The Washington Times - February 23, 2013, 05:51PM

The home of the Grand Ole Opry has earned a new nickname: “Little Kurdistan.”

And no wonder. According to a new analysis of foreign born populations by demographer, Wendell Cox, the fastest growth in the numbers of newcomers is taking place in unusual spots around America, all essentially in Red States. Topping the list is Nashville, which has doubled its number of immigrants in the last decade.


“Besides the Grand Old Opry, the city also boasts the nation’s largest Kurdish population, and a thriving ‘Little Kurdistan,’ as well as growing Mexican, Somali and other immigrant enclaves,” says Joel Kotkin, a contributor to Forbes magazine who analyzed the implications.

“Other cities are equally surprising,” he says.

In the second spot, it’s Birmingham, Alabama - followed by Indianapolis, Louisville, and Charlotte, NC, which have all doubled their foreign born population between 2000 and 2011.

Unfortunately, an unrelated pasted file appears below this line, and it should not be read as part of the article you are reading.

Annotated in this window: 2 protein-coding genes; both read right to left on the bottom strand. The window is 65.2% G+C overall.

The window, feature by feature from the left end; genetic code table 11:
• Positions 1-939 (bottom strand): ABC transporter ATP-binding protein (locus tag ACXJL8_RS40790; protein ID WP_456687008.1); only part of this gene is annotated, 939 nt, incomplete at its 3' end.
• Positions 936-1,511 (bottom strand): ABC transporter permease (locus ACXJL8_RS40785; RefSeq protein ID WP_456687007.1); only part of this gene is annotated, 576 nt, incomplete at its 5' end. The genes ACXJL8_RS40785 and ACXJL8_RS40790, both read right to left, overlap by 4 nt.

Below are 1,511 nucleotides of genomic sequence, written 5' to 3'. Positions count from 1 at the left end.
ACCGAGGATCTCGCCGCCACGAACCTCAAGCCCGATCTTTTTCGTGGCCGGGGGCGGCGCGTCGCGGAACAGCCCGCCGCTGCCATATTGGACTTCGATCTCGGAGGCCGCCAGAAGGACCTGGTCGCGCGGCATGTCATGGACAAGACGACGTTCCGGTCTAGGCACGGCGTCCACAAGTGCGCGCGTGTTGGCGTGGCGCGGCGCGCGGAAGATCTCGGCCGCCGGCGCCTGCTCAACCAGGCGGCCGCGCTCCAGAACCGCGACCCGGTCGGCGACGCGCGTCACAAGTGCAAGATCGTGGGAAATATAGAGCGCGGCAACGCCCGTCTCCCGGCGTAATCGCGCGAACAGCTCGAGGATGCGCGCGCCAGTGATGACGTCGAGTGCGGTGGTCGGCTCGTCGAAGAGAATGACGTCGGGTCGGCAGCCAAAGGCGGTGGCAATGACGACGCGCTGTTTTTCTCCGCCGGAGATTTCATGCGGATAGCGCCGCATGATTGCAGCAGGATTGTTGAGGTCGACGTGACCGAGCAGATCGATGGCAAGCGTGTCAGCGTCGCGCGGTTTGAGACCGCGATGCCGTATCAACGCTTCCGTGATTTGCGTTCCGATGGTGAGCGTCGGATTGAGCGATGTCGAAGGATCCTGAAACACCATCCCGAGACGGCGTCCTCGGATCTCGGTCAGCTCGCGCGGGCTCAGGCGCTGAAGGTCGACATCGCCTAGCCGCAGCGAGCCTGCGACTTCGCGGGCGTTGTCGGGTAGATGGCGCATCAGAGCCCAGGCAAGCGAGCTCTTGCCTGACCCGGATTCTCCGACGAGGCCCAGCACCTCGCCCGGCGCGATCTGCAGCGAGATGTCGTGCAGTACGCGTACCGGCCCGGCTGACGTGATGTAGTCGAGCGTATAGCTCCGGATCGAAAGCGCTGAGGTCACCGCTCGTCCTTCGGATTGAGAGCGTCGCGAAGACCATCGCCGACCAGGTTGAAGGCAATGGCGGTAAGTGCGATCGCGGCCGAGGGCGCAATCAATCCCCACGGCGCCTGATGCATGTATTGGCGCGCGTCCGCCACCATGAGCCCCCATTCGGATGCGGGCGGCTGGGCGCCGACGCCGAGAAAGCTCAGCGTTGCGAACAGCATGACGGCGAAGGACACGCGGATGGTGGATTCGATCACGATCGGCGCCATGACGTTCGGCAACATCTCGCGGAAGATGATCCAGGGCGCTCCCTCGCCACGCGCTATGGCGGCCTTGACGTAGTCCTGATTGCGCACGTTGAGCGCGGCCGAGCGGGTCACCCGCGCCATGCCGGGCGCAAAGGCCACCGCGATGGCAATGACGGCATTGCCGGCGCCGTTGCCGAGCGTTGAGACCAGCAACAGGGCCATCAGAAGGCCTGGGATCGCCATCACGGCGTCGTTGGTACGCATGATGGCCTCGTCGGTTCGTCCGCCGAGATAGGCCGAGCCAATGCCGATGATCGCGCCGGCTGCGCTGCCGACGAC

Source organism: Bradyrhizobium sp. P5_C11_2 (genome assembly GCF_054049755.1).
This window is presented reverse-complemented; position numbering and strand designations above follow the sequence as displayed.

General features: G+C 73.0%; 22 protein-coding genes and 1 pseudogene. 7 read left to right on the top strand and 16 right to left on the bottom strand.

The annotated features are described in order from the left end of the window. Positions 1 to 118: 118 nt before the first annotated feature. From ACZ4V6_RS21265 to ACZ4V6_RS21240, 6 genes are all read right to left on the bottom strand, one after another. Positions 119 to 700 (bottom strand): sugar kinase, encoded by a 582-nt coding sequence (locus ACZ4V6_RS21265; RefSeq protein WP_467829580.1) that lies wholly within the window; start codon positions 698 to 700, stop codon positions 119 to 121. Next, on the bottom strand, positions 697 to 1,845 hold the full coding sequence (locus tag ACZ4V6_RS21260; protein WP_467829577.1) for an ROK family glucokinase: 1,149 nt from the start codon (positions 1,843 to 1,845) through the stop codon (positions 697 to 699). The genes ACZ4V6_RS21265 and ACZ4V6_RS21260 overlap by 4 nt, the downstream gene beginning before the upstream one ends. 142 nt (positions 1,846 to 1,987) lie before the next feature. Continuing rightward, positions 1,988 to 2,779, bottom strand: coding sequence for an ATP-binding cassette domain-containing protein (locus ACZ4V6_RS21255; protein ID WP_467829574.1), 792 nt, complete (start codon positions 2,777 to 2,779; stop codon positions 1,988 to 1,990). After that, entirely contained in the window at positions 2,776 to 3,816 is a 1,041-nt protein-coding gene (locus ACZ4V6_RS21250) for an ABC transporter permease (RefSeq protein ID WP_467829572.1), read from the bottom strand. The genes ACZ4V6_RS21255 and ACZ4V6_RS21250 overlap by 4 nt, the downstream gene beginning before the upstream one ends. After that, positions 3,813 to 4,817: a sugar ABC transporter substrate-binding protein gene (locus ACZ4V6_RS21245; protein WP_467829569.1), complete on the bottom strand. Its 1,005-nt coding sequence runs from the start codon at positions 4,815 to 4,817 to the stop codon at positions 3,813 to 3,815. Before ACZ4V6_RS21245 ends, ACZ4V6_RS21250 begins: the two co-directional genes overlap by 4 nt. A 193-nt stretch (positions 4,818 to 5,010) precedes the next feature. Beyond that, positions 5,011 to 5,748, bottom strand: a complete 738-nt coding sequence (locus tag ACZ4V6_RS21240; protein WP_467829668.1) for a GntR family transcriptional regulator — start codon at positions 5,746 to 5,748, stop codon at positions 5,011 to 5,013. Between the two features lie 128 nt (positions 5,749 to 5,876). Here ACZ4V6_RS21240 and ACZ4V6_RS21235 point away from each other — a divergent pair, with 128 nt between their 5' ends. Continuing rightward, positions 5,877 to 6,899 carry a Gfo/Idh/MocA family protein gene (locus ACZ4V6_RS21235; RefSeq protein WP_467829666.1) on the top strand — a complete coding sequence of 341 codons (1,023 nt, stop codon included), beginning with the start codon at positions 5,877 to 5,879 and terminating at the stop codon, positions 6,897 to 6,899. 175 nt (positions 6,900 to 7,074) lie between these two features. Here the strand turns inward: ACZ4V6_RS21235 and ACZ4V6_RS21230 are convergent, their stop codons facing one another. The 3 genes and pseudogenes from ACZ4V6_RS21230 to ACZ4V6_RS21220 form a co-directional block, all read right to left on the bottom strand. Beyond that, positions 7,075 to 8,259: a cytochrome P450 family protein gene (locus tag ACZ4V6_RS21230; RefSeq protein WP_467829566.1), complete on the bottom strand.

In sixth place is Richmond, Virginia; followed by Raleigh, North Carolina; Orlando and Jacksonville in Florida, and finally Columbus, Ohio.

These states are Republican friendly, and don’t fit the profile of a liberal immigrant haven.

“Although the New York metropolitan area still has the greatest numeric growth in immigrants since 2000, a net gain of more than 600,000, there’s no question that the momentum lies with these fast growing immigrant hubs,” Mr. Kotkin says.

“The reasons are not too difficult to fathom. In the modern global economy, migrants represent the veritable ‘canaries in the coalmine’. They go to economic opportunities are often the greatest, which often means thriving places like Nashville, Raleigh, Charlotte, Columbus or at No. 11, Austin.”